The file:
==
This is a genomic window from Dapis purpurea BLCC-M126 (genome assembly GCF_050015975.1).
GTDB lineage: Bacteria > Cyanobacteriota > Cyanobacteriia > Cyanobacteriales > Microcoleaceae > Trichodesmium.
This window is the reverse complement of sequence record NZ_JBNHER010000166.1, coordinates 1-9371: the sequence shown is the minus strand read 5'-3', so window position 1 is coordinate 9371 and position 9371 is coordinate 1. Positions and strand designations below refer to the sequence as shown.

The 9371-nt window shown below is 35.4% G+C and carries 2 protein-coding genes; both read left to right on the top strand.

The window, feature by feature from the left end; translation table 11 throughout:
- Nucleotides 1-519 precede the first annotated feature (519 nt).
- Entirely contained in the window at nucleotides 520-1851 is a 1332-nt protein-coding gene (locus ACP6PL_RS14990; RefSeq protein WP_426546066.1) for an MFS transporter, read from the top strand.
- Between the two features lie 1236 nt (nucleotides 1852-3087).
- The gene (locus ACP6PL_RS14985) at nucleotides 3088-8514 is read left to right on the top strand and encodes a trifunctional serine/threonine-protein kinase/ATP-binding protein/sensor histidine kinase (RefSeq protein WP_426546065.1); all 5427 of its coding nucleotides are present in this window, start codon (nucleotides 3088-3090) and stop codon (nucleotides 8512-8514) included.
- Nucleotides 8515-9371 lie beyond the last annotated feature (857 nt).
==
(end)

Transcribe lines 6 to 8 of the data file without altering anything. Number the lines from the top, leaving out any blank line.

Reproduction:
- Nucleotides 1-519 precede the first annotated feature (519 nt).
- Entirely contained in the window at nucleotides 520-1851 is a 1332-nt protein-coding gene (locus ACP6PL_RS14990; RefSeq protein WP_426546066.1) for an MFS transporter, read from the top strand.
- Between the two features lie 1236 nt (nucleotides 1852-3087).